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Neutron star collision 4.6 billion years ago sent gold, platinum to Earth

By
Tauren Dyson
The violent collision of two neutron stars provided Earth with about 0.3. percent of its gold, platinum and uranium. Photo by ESA/Hubble/NASA/UPI  Photo by ESA/Hubble/NASA/UPI
The violent collision of two neutron stars provided Earth with about 0.3. percent of its gold, platinum and uranium. Photo by ESA/Hubble/NASA/UPI  Photo by ESA/Hubble/NASA/UPI | License Photo

May 3 (UPI) -- Two neutron stars collided 4.6 billion years ago near the Earth's solar system, sending the planet some fraction of its most precious metals, a new study says.

The cosmic episode provided Earth with about 0.3 percent of its gold, platinum and uranium, according to research published Wednesday in Nature.

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"This means that in each of us we would find an eyelash worth of these elements, mostly in the form of iodine, which is essential to life," Imre Bartos, a researcher at the University of Florida and study author, said in a news release. "A wedding ring, which expresses a deep human connection, is also a connection to our cosmic past predating humanity and the formation of Earth itself, with about 10 milligrams of it likely having formed 4.6 billion years ago."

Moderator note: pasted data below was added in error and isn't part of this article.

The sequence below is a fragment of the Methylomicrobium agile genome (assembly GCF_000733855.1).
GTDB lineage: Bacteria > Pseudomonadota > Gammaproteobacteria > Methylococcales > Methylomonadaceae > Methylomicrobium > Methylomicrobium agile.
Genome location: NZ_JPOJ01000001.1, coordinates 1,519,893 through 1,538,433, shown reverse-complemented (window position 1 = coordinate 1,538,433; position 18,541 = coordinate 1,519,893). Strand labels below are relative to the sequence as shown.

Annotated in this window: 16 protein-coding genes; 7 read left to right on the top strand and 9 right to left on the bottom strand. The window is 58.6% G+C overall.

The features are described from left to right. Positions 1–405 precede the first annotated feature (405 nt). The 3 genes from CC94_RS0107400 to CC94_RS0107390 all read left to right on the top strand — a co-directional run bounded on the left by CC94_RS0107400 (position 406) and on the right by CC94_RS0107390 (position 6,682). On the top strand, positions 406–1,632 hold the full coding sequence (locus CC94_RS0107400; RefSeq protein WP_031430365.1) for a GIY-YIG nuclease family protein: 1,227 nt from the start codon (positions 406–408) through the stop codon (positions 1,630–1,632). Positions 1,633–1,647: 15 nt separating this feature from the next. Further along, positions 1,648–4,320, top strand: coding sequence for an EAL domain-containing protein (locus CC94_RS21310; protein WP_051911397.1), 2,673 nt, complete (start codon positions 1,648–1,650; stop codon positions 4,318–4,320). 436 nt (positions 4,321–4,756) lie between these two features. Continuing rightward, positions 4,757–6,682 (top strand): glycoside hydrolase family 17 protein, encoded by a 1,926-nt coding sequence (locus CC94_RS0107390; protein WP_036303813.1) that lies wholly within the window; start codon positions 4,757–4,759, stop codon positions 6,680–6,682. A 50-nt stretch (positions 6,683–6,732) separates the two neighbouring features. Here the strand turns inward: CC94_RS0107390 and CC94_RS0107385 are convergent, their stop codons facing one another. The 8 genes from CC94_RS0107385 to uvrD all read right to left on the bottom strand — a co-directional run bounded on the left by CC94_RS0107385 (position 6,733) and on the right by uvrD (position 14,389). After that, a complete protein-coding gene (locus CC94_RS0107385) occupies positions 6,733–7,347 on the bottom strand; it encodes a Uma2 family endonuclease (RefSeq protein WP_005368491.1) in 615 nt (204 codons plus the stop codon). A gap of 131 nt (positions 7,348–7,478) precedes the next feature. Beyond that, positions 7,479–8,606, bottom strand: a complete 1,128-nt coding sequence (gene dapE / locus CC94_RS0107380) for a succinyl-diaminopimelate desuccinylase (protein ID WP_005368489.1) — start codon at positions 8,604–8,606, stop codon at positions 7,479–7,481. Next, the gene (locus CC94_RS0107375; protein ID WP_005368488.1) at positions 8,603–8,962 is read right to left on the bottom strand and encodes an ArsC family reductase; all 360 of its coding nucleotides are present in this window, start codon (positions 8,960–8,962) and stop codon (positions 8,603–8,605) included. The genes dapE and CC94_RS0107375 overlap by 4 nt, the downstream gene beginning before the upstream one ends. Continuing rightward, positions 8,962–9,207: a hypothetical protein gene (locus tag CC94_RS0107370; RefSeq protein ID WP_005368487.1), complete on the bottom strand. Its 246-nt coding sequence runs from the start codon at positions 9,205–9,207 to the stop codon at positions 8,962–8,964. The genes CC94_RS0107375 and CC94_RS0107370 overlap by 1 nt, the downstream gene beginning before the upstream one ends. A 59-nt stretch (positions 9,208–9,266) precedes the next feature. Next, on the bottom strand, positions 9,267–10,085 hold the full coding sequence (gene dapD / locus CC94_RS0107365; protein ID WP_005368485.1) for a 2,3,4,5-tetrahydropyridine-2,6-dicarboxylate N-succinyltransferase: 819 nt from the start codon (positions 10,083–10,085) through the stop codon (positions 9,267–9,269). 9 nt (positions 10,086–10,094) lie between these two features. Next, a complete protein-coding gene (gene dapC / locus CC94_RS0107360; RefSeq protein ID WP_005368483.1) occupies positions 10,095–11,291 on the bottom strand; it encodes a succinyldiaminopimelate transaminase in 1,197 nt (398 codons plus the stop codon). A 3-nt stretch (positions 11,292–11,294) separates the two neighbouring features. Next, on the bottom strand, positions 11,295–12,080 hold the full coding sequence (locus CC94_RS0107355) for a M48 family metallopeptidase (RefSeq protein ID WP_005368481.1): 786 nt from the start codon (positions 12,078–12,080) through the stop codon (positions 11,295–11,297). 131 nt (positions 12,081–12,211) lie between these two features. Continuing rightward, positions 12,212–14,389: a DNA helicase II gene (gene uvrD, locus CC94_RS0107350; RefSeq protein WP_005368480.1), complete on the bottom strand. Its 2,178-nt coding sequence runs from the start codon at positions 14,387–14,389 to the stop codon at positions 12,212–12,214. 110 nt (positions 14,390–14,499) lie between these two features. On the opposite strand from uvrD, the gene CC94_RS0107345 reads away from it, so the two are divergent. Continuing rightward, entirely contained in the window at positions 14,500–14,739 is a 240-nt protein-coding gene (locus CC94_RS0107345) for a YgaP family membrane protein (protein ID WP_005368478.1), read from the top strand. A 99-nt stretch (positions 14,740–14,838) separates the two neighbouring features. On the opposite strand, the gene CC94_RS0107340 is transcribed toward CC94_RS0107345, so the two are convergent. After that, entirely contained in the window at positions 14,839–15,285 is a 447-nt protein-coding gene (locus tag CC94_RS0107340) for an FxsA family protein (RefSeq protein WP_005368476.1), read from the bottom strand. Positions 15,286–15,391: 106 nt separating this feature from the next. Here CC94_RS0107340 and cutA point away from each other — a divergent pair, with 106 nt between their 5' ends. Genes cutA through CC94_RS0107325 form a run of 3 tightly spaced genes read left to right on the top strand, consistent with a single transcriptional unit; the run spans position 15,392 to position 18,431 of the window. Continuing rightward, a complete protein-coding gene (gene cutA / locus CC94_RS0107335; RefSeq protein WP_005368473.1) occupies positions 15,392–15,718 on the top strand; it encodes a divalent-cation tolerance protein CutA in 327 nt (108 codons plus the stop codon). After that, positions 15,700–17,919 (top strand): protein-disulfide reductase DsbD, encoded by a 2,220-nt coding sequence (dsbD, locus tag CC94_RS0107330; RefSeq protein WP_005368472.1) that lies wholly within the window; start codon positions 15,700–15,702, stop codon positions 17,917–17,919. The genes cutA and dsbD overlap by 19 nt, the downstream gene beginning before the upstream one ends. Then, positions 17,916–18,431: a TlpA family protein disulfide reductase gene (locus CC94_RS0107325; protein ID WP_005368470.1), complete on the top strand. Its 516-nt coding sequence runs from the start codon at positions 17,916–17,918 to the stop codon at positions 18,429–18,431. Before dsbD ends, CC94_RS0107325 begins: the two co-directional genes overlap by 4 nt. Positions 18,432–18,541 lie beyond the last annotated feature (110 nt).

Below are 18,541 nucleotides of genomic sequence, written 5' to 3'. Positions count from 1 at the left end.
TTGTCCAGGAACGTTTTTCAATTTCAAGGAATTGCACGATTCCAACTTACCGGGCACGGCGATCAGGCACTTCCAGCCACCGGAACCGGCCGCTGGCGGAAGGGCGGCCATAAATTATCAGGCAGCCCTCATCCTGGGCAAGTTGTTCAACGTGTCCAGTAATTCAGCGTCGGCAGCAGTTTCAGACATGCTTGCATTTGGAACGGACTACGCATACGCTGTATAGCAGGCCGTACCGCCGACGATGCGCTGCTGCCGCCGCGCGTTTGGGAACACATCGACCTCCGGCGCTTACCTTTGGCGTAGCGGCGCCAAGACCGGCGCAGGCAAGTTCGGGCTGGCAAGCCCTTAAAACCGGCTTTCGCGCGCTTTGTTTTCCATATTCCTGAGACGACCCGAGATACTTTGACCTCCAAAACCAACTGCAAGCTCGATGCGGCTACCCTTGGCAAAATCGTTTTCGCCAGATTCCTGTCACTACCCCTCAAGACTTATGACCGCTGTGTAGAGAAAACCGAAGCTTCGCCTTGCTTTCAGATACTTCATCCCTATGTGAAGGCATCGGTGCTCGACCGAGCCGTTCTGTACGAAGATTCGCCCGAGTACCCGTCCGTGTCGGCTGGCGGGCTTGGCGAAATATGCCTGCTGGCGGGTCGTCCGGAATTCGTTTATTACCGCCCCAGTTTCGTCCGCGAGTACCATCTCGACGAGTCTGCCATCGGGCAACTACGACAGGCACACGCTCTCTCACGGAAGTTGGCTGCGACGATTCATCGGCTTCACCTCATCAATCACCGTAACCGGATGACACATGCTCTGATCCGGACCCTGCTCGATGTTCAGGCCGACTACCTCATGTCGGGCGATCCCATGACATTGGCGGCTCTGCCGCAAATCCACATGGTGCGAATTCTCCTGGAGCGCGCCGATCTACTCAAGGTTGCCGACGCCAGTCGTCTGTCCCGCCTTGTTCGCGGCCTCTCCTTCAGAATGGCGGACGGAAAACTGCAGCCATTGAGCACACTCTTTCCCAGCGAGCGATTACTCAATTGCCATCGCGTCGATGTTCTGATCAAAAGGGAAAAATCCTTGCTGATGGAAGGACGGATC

To come up with their findings, the researchers contrasted numerical reproductions of the Milky Way, which is 100,000 light years in diameter, with the makeup of meteorites.

The researchers say this work may provide clues into the origins of the Earth and human life.

"Our results address a fundamental quest of humanity: Where did we come from and where are we going?" said Szabolcs Marka, an astrophysicist at Columbia University and study author. "It is very difficult to describe the tremendous emotions we felt when realized what we had found and what it means for the future as we search for an explanation of our place in the universe."

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